I had never heard of composting as a general practice, until I went to school in Vermont. UVM is one of those places where every trash can is accompanied with a compost and recycling bin (at least when inside near a dining area). When I moved to Boston for a few years after school, I was appalled at the lack of compost availability – what was this madness?!?! Luckily, upon my move back to Burlington, setting up an at home compost was a cinch – just fill up a bucket and drop it off at the waste center every other week for free. While Burlington does a fairly good job of encouraging composting, I just returned from a trip to Seattle where they do curbside compost pick up, and every restaurant I visited had a compost bin…STEP IT UP, EAST COAST!
I majored in microbiology, so the mechanism of how composting works has always fascinated me. It’s essentially a version of “natural” decomposition, sped up by concentrating biomass in one place and ensuring the constant presence of oxygen, usually by turning the compost so that it doesn’t sit still for too long. This is a huge difference from putting biodegradable garbage in a landfill – there isn’t oxygen in lower layers as garbage get piled higher and higher, so it takes much, much longer for the garbage to degrade. Plus, landfills are a huge source of emissions that composting helps to avoid by using aerobic bacteria for decomposition rather than anaerobic bacteria. A landfill also doesn’t result in a useful product (unless you count New York City or San Francisco, which are both partially built on landfills), whereas composting leads to highly fertile soil that can be used for gardening and farming.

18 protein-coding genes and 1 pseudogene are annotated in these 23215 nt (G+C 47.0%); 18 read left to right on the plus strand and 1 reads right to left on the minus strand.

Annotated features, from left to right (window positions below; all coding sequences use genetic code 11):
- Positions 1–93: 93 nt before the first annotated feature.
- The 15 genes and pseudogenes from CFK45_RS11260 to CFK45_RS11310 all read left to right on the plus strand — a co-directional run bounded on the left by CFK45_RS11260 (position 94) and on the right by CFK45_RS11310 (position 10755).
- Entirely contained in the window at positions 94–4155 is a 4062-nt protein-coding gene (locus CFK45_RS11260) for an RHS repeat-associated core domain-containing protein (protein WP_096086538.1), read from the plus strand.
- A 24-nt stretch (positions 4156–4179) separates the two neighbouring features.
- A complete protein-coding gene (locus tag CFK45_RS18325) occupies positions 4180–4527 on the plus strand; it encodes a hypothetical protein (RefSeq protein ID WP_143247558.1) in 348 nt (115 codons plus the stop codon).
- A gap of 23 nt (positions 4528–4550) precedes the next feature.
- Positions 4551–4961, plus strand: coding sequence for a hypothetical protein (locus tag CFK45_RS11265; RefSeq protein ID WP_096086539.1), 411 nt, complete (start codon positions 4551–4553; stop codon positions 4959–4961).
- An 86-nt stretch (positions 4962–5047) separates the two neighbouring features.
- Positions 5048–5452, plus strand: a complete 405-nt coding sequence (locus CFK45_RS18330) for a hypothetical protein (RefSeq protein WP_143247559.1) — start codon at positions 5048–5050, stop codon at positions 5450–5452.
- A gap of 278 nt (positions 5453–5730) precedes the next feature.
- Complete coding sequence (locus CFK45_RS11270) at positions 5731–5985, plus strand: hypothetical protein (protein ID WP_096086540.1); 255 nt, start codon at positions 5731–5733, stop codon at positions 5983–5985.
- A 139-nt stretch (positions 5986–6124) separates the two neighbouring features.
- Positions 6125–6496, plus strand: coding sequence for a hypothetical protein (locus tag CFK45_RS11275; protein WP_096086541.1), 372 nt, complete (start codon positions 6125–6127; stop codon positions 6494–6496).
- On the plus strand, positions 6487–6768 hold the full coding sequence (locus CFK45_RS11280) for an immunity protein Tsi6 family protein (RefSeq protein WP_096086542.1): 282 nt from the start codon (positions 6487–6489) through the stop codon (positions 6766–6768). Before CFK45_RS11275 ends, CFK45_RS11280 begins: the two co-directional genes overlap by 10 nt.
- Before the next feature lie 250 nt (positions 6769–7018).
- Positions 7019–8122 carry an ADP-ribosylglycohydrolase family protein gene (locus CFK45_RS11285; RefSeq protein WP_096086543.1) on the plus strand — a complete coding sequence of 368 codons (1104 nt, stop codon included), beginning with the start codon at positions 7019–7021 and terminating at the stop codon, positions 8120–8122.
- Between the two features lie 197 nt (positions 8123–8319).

However, I’m not here to tell you about REGULAR, household composting (although, let’s be honest, get on the bandwagon people… approximately 30% of waste is compostable). I’m here to tell you about weird, crazy, innovative ways to use composting.
We’ve all heard of outhouses, heck many of us have used one at one point or another (shout-out to not having to use trees when camping). While it makes logical sense that what you put into an outhouse toilet gets broken down by bacteria, “luxury” composting toilets take this to a whole new level. They include multiple chambers that stay at the optimal temperature, moisture, and microorganism concentration to promote successful composting of waste. Unlike a standard pit latrine, leading to the levels of (excuse my pun) crap that comes to mind when thinking of middle ages Europe, a composting toilet results in a dry, odorless material that can be used as fertilizer or soil. If you’re interested in the specifics of how composting toilets work, check them out on Wikipedia or LetsGoGreen.com. Or, feel free to skip all of that….you can buy a composting toilet on Amazon!
When I was in high school, we read a book called Stiff by Mary Roach, which was about all of the different ways that a body donated to science can be used. One of the chapters focused on composting a person’s body after they die, and a company somewhere in Scandanavia (I can’t remember which country specifically) that would complete this process and grow a tree out of the resulting fertile soil. I was hooked. Ever since I read that chapter, I’ve reminded my loved ones every year or so that when I die, I’d really like to be composted and have a tree grown out of me – what better way to reduce one’s post-death carbon footprint? And, hello, having a tree grow out of you sounds pretty cool.